Whole30 (and, bonus, Dry January) Recap

Thirty-one days ago, I came stumbling in to 2018 with the intent to spend the first month of the new year free of grains, dairy, alcohol, soy, legumes, and added sugar, aka beholden to the Whole30 plan. (I also may have come stumbling in with a teeny champagne hangover, but nothing was going to stop me). Having spent nearly the past two years in a relative state of “uprootedness,” I sought to use January 2018 as a physical and mental reset of sorts, grounding myself in my new day-to-day life and reflecting on my intentions for the year ahead!

As I am not always the best about following through on the goals I set in my personal life, I must say that I am pleasantly surprised to have made it through the past 30 days unscathed, with militant focus and zero slip-ups! Throughout it all, I also demonstrated a surprising and uncharacteristic commitment to documenting the process in the hopes that it might prove useful to anyone in my social network considering trying a Whole30 out for themselves.

While I had originally attempted to blog my experience of the program in day-by-day format, I made it to around Day 15 before the wheels fell off on that approach. (Plus, let’s be real, neither the program, nor yours truly, is all that interesting day in and day out). What follows are my top ten takeaways from the past 30 days for your enjoyment. I hope they provide you with some food for thought should you be considering (or ever consider) embarking on a similar journey!

  • Warning: Your social life will suck. 
    There were seven significant social activities I declined throughout the course of the month (I know this, because I kept track of them to distract me from moping about them. It didn’t work). However, as mentioned above, I was looking for an intentional break/reset on my social life, so I was okay in committing to this from the outset. However, it proved to be a bummer on more than one occasion, as fun times with fun people passed me by. I’d also note that it really brought to light the true extent of the role food and drink play in the modern world of socializing (or at least, in my modern world of socializing). While I suppose some people may have attempted to attend the social events I passed up while adhering to the tenets of the program, I preferred to sit these occasions out. I had no interest in testing my willpower, being high-maintenance, and ultimately drawing unwanted attention to myself. But to each their own!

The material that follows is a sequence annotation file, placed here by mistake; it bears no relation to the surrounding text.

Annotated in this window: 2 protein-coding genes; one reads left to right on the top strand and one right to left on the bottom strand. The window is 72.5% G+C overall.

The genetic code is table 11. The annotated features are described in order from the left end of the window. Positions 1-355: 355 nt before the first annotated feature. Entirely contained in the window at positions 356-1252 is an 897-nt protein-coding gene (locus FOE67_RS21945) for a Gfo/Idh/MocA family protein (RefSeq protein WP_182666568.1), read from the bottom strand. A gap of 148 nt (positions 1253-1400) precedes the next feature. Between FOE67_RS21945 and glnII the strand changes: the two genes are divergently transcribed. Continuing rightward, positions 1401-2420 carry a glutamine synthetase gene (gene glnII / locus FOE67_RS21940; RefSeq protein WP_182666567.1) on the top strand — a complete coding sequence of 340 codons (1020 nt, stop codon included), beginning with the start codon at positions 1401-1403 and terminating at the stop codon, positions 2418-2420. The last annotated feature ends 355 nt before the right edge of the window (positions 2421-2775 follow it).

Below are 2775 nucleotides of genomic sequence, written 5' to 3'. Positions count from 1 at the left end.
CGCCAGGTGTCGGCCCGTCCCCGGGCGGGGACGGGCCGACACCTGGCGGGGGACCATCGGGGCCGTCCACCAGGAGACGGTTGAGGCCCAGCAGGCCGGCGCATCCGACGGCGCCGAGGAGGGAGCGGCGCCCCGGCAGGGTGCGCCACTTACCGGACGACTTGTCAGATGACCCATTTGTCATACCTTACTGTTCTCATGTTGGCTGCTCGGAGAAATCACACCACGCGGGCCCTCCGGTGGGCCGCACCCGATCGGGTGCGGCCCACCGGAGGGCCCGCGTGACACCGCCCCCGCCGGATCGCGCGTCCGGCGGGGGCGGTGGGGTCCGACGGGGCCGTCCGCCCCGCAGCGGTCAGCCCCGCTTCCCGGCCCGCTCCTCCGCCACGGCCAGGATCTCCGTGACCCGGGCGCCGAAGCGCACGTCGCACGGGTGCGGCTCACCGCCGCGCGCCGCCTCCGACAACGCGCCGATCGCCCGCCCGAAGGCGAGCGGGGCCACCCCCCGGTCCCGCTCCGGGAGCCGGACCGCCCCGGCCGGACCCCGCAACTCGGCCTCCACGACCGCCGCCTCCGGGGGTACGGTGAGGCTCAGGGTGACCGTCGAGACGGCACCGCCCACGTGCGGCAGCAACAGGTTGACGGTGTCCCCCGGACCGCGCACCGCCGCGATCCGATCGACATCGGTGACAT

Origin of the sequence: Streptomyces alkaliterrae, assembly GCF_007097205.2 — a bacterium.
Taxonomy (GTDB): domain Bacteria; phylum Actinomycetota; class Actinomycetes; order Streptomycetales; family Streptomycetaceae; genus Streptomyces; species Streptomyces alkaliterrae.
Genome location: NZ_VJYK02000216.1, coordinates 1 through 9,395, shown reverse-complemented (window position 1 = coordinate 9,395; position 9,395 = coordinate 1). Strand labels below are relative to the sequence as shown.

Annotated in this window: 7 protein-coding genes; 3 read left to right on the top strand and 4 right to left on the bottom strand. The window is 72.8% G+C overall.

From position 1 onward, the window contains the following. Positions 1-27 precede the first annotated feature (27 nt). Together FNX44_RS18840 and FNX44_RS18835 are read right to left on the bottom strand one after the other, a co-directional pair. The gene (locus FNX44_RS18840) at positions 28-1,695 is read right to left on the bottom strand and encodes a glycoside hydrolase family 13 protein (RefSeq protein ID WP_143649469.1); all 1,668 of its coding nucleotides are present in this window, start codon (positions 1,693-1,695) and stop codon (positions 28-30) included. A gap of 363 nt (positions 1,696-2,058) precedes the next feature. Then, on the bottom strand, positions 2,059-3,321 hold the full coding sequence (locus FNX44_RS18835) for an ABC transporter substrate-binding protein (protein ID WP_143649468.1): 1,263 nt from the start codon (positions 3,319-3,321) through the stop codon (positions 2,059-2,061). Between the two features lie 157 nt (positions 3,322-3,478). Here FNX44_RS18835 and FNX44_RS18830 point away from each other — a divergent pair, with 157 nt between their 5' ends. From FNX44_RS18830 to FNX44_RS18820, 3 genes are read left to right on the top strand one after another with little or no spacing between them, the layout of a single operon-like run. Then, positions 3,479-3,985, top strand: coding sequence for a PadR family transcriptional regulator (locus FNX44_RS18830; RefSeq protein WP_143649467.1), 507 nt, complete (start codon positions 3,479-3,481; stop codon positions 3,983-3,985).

• Being boring doesn’t mean you have to be bored.
    It may have been the fact that it was January, aka the month that is 74 days long, but I found that time seemed to expand significantly while undertaking the program. As such, I sought to fill my days with activities to keep myself entertained and engaged with the world in a non-food -and-drink-centered way. 🙂 For instance:

    – I read 4.5 books.
    – I saw both a play and a musical.
    – I saw 2 movies.
    – I attended 5 classes, including yoga and meditation workshops.
    – I watched 8 hours worth of home videos my sister had burned on to DVDs for me for Christmas. (I learned I was an adorable child, obviously).
    – I did 2 large puzzles. (New nerdy hobby alert).
    – I took a trip back to the sensory deprivation tank. (Swear by this).
    – I participated in an athletic event for charity.
    – I scheduled nail appointments.
    – I hit the gym a whole bunch of times.
    – I hosted dinner parties at my apartment.

    You get the idea. Only you know what floats your boat. Find opportunities to incorporate such activities into your month, especially those that you may have been neglecting or find yourself unable to integrate into your busy schedule. I assure you, you will feel like you have the time!! I also found it fairly reassuring to get some post-Whole30 activities with friends on the books to remind myself that my sad social situation was temporary and I have much fun on the horizon!

  • Get ready to blow all your hard-earned money on groceries.
    Somehow, I was not prepared for this. (And the timing was certainly not ideal, coming straight off the season of giving). In sum, I’d estimate that I spent $800 on groceries during these 30 days, which is about twice the usual budget I set for myself. WOOF CITY. I’ll say, the first two weeks were the most expensive, as I stocked up on things like spices (I recently moved, and cleared out my spice collection in the process), ghee, almond butter, arrowroot powder, primal mayonnaise, special compliant dressings, weird nut-based coffee creamers, and other expensive pantry staples I am unlikely to ever buy again. I had found my rhythm by the third week, and the latter two weeks were noticeably less expensive. I am hopeful that while $800 seems insane to me, not eating out, not buying Starbucks, not taking Ubers home from bars and restaurants, and not buying credits on TouchTunes must have helped balance things out….! (RIGHT?!)
  • Planning is key.
    And planning takes time! I scanned Pinterest for recipes, wrote down my meal plans in detail for each week ahead, and then tracked my progress towards every meal. I spent a sizeable portion of my day each Sunday preparing food for the week ahead. When I had to leave town for a few days, I planned ahead and packed up my own food to bring with me. Was this a pain? Yes. Did I feel high-maintenance and/or like the mother of a two-year-old? Yes. But I survived the time away with my program in tact.
  • Holy hell, the dishes.